Spawning Activity

Last week I had pulled 3 female Peacocks who were holding eggs into fry tanks. They all spit young, and with the Coptodon bythobates fry, that meant I set up 4 tanks for fry. This weekend, I set up 5 more tanks of Peacocks who are holding. Since pulling the buthobates fry, I’m hoping the parents will spawn again soon. It should be a busy spring with everything going on. The successful Peacock spawns included Electric Blue Ahli and Albino Eurecka Reds. The new spawns are from OB Ahlis, EB Ahlis, and a cross between some albino Rubescens Re femaless and a Dragon’s Blood male. Just checking on the Bythobates this morning shows them cleaning a pit in the gravel and chasing the other fish away. The pair is very tight, and I’ll be very interested in trying to actually observe the spawning activity. Denny

The pair of Coptodon bythobates has finally spawned again. They had been digging pits in the gravel for the past several days, and I couldn’t see what they were for (partially because the glass on the tank is so cruddy). This morning I was looking again, and I noticed some eggs in one of the newer pits. This particular pit wasn’t quite as deep as the previous ones, and still had gravel at the bottom (the earlier pits were all the way to the glass bottom). Among the pieces of small gravel were the eggs they had laid. I’m not sure how many eggs were there, but I should find out in the next several days as the fry become free-swimming.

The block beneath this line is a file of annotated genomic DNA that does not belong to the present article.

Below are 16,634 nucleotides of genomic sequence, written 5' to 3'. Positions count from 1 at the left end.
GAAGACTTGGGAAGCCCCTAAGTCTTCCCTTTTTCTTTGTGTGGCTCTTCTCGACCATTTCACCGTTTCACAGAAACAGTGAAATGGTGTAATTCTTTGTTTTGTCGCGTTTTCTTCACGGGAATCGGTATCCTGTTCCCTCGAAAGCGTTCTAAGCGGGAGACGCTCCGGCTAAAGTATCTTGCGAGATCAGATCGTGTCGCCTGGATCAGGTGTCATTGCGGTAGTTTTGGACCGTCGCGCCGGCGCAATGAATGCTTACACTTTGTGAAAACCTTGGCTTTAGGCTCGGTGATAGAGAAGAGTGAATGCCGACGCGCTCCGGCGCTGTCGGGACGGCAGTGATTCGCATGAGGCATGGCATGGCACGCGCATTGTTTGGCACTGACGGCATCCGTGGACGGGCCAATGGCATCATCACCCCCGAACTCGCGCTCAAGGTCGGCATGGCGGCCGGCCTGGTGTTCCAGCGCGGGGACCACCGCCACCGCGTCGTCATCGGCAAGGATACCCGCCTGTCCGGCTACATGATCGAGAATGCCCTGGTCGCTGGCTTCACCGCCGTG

After 24-36 hours the eggs disappeared. I’m not sure if they were eaten, they fungused, or they hatched and I just can’t see the wrigglers. The only reason I still have hope that the eggs hatched is that the adults are still seeming to be very protective of the area where they dug all the pits and laid the eggs. Usually the egg sac is absorbrd in 4-6 days after hatching, so I’ll be keeping a really close eye on them after about Tuesday. Stay tuned.

By Denny | January 19, 2015 @ 9:25 am | 1 comment

One comment on “Spawning Activity

  1. Looks like the second spawn was a bust. The eggs disappeared, and it looked like the pair had covered the bare spots with a thin layer of gravel. They stayed above the area for around 4 days with no signs of any fry, then seemed to become uninterested. Now today they are starting to dig more pits, and seem to be interested in each other again. I’ll have to keep an eye out for new eggs again.

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